Society has different rules with regards to the way that men and women are supposed to express themselves. Men are generally regarded as the ones who are supposed to give comfort and strength. If they break down, cry, or seek comfort they may lose face. Women and other men do not give men an option to express feeling sad, tired, weak, depressed, inadequate, needy, or lonely without sacrificing their masculinity.  Men are also four times more likely to commit suicide than women. Often, the family ...

Section: Mens health risks

Causes

  The cause of IC/PBS is unknown, though several theories have been put forward (these include autoimmune, neurologic, allergic and genetic). Regardless of the origin, it is clear that the majority of IC/PBS patients struggle with a damaged urothelium, or bladder lining. When the surface glycosaminoglycan (GAG) layer is damaged (via a urinary tract infection (UTI), excessive consumption of ...

Section: Interstitial cystitis

Acute prostatitis - treatment

  Antibiotics are the first line of treatment in acute prostatitis. Antibiotics usually resolve acute prostatitis infections in a very short time. Appropriate antibiotics should be used, based on the microbe causing the infection. Some antibiotics have very poor penetration of the prostatic capsule, others, such as Ciprofloxacin, Co-trimoxazole and tetracyclines penetrate well. In acute prostatitis, penetration of the prostate is not as important as for category II because ...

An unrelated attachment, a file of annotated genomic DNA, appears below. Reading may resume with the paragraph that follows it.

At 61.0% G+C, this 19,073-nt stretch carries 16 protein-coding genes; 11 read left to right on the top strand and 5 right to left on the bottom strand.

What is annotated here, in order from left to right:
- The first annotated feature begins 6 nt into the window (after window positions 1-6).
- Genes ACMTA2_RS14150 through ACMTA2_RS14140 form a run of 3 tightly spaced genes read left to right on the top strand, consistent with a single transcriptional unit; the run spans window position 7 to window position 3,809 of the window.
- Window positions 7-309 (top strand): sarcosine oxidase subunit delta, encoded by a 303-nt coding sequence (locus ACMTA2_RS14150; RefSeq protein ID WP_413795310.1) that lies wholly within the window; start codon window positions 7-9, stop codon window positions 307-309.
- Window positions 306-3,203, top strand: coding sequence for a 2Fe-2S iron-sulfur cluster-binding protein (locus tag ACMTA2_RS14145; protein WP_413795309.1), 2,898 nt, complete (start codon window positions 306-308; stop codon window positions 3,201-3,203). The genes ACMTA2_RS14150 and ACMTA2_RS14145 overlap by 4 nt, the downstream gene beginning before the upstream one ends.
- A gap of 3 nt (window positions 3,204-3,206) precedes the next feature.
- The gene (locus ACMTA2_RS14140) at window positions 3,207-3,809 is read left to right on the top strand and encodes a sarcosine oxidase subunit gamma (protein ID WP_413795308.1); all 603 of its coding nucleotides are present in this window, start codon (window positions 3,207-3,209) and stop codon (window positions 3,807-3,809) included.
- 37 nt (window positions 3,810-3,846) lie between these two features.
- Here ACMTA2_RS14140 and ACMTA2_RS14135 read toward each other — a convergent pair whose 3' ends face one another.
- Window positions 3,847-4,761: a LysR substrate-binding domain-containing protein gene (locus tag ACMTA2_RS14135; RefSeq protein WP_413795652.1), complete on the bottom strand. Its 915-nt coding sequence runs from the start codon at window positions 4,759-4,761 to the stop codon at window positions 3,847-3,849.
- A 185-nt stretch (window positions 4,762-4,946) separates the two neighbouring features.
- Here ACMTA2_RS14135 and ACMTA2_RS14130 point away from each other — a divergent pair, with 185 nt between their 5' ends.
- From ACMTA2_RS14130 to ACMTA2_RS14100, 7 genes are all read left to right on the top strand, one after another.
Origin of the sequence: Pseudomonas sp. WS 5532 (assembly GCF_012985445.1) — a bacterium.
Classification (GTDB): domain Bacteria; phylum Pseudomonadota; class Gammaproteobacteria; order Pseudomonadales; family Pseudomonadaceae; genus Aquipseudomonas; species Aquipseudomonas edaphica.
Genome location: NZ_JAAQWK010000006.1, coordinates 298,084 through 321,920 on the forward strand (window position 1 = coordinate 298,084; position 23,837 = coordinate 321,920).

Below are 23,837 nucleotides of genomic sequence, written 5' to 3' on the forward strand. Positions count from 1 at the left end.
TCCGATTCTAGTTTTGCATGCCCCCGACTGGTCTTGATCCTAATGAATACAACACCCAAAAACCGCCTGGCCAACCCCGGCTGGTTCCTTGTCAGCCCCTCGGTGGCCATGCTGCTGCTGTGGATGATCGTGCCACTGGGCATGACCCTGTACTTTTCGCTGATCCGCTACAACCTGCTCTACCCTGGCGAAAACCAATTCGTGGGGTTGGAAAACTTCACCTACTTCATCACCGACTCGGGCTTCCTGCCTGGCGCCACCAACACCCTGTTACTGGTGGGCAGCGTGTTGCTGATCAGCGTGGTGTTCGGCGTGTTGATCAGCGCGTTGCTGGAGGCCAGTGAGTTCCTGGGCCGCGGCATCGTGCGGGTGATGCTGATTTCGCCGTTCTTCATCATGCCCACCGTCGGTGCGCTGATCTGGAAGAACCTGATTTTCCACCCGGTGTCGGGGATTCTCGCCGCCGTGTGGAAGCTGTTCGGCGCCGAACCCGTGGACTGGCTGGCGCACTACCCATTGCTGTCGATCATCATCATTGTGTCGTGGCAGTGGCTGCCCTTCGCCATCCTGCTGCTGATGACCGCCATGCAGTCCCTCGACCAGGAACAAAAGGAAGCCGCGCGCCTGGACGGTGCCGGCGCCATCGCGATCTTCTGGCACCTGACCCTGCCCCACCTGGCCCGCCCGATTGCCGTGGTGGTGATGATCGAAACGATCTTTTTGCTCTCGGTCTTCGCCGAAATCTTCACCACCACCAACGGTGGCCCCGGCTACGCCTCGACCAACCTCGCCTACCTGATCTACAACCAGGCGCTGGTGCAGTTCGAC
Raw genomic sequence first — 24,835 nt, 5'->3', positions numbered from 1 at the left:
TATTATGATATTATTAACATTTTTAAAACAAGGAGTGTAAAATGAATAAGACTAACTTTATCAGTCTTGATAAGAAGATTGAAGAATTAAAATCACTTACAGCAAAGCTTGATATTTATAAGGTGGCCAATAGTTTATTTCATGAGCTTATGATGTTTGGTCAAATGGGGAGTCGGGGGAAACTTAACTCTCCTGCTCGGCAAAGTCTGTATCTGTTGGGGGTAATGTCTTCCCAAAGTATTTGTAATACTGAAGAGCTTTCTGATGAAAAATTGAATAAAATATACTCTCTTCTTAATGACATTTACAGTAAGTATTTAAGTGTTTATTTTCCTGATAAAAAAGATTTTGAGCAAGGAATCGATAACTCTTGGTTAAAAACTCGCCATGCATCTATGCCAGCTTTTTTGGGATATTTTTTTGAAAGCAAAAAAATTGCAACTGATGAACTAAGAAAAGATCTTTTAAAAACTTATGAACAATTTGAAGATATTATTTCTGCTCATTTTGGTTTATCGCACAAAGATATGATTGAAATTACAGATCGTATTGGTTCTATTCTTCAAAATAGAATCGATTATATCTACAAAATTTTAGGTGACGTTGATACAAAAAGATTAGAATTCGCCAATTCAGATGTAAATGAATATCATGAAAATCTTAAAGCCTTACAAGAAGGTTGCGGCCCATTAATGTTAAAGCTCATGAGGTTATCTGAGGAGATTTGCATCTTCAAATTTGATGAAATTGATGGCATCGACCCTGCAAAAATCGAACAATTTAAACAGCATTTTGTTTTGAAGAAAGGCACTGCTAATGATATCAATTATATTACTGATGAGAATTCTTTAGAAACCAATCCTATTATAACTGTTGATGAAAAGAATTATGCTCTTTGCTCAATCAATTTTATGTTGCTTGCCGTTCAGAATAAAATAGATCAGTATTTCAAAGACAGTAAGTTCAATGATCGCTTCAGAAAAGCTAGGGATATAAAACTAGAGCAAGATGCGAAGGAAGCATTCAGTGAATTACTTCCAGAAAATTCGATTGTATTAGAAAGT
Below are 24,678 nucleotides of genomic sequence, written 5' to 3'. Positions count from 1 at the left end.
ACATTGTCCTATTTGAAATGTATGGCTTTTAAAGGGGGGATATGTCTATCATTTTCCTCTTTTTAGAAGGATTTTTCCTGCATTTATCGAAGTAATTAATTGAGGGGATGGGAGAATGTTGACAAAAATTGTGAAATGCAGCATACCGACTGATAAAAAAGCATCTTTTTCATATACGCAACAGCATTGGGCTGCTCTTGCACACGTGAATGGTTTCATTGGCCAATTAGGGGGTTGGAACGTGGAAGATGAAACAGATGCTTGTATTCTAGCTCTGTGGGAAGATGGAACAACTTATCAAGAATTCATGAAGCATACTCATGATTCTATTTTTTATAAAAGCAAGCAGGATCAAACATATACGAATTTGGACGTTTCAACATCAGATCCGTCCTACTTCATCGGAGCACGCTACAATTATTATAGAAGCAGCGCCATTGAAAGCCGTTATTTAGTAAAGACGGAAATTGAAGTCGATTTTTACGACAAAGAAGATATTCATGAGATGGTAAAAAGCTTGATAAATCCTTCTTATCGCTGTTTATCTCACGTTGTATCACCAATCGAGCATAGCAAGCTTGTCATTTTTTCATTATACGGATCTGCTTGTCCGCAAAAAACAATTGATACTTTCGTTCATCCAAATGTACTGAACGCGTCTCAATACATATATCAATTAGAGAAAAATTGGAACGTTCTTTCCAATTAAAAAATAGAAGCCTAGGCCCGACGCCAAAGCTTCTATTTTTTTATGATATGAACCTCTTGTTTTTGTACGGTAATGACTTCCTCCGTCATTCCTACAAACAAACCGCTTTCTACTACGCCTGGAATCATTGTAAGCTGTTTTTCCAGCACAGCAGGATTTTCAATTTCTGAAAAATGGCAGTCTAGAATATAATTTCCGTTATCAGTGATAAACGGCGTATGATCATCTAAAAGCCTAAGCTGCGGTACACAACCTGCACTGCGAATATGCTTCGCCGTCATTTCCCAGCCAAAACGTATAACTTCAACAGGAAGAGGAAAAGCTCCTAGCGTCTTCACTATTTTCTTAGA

Section: Prostatitis

News

December 20, 2009

Wii, Xbox 360 and Other Video Games Offer Some Benefits

Wii, Xbox 360, PlayStation, and other video games are hot on holiday gift lists, but some parents wonder whether these games offer any benefits or are detrimental to kids. The results of a new study may put some minds at ease, while others may ...

December 18, 2009

Should You Be Shoveling Snow?

Yes, the weather outside is frightful, and soon you will have to think about shoveling snow. But should you be the one doing the work? Who should and should not shovel snow, and how can you do it safely?  Every ...

December 17, 2009

Athletes who take NSAID's to prevent pain may be doing more harm than good

According to Stuart Warden, a researcher who studies musculoskeletal health and sports medicine, athletes who ritualistically take NSAID's to prevent post event and workout soreness and inflammation may be depriving the body of healing, in addition to risking other long term health ...

Blogroll